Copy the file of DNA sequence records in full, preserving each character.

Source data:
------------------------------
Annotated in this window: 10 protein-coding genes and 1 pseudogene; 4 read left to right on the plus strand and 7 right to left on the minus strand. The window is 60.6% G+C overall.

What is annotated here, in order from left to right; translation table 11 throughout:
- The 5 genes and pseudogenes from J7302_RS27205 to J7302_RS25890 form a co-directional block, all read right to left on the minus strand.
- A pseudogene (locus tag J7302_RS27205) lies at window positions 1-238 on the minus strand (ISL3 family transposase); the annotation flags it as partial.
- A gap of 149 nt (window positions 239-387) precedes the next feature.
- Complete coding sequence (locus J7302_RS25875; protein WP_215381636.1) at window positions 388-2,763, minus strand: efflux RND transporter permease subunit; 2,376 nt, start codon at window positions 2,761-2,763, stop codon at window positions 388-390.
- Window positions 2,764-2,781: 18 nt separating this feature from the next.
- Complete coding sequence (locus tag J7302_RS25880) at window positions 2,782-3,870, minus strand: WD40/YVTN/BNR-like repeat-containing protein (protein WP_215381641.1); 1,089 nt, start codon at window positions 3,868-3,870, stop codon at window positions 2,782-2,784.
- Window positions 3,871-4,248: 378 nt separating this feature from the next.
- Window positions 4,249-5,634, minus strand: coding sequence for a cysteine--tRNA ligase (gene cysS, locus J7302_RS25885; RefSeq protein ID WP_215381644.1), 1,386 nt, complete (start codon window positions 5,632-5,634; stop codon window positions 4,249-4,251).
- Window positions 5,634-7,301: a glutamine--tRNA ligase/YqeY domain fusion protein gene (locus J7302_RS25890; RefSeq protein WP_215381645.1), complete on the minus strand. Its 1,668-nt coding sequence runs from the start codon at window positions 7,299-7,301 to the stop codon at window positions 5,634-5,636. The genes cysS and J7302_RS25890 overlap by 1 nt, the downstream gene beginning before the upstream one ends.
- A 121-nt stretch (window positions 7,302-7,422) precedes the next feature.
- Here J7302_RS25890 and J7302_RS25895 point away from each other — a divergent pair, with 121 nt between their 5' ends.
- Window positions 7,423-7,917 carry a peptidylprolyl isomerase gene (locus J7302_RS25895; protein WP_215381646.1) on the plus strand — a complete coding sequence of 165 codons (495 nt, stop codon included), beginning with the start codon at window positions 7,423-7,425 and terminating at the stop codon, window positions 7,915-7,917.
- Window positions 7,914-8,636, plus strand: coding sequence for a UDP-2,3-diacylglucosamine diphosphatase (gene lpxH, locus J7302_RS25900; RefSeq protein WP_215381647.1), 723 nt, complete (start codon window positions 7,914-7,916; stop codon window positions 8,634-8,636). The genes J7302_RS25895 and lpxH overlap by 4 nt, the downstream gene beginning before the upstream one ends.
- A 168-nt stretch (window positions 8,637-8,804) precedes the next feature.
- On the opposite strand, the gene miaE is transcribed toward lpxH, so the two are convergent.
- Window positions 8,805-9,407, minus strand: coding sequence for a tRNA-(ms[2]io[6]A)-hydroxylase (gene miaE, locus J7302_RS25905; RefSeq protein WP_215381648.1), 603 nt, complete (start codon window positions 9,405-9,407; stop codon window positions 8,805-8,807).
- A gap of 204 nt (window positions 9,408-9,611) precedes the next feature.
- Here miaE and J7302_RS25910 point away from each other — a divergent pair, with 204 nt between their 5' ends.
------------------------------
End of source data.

Annotated in this window: 10 protein-coding genes and 1 pseudogene; 4 read left to right on the plus strand and 7 right to left on the minus strand. The window is 60.6% G+C overall.

What is annotated here, in order from left to right; translation table 11 throughout:
- The 5 genes and pseudogenes from J7302_RS27205 to J7302_RS25890 form a co-directional block, all read right to left on the minus strand.
- A pseudogene (locus tag J7302_RS27205) lies at window positions 1-238 on the minus strand (ISL3 family transposase); the annotation flags it as partial.
- A gap of 149 nt (window positions 239-387) precedes the next feature.
- Complete coding sequence (locus J7302_RS25875; protein WP_215381636.1) at window positions 388-2,763, minus strand: efflux RND transporter permease subunit; 2,376 nt, start codon at window positions 2,761-2,763, stop codon at window positions 388-390.
- Window positions 2,764-2,781: 18 nt separating this feature from the next.
- Complete coding sequence (locus tag J7302_RS25880) at window positions 2,782-3,870, minus strand: WD40/YVTN/BNR-like repeat-containing protein (protein WP_215381641.1); 1,089 nt, start codon at window positions 3,868-3,870, stop codon at window positions 2,782-2,784.
- Window positions 3,871-4,248: 378 nt separating this feature from the next.
- Window positions 4,249-5,634, minus strand: coding sequence for a cysteine--tRNA ligase (gene cysS, locus J7302_RS25885; RefSeq protein ID WP_215381644.1), 1,386 nt, complete (start codon window positions 5,632-5,634; stop codon window positions 4,249-4,251).
- Window positions 5,634-7,301: a glutamine--tRNA ligase/YqeY domain fusion protein gene (locus J7302_RS25890; RefSeq protein WP_215381645.1), complete on the minus strand. Its 1,668-nt coding sequence runs from the start codon at window positions 7,299-7,301 to the stop codon at window positions 5,634-5,636. The genes cysS and J7302_RS25890 overlap by 1 nt, the downstream gene beginning before the upstream one ends.
- A 121-nt stretch (window positions 7,302-7,422) precedes the next feature.
- Here J7302_RS25890 and J7302_RS25895 point away from each other — a divergent pair, with 121 nt between their 5' ends.
- Window positions 7,423-7,917 carry a peptidylprolyl isomerase gene (locus J7302_RS25895; protein WP_215381646.1) on the plus strand — a complete coding sequence of 165 codons (495 nt, stop codon included), beginning with the start codon at window positions 7,423-7,425 and terminating at the stop codon, window positions 7,915-7,917.
- Window positions 7,914-8,636, plus strand: coding sequence for a UDP-2,3-diacylglucosamine diphosphatase (gene lpxH, locus J7302_RS25900; RefSeq protein WP_215381647.1), 723 nt, complete (start codon window positions 7,914-7,916; stop codon window positions 8,634-8,636). The genes J7302_RS25895 and lpxH overlap by 4 nt, the downstream gene beginning before the upstream one ends.
- A 168-nt stretch (window positions 8,637-8,804) precedes the next feature.
- On the opposite strand, the gene miaE is transcribed toward lpxH, so the two are convergent.
- Window positions 8,805-9,407, minus strand: coding sequence for a tRNA-(ms[2]io[6]A)-hydroxylase (gene miaE, locus J7302_RS25905; RefSeq protein WP_215381648.1), 603 nt, complete (start codon window positions 9,405-9,407; stop codon window positions 8,805-8,807).
- A gap of 204 nt (window positions 9,408-9,611) precedes the next feature.
- Here miaE and J7302_RS25910 point away from each other — a divergent pair, with 204 nt between their 5' ends.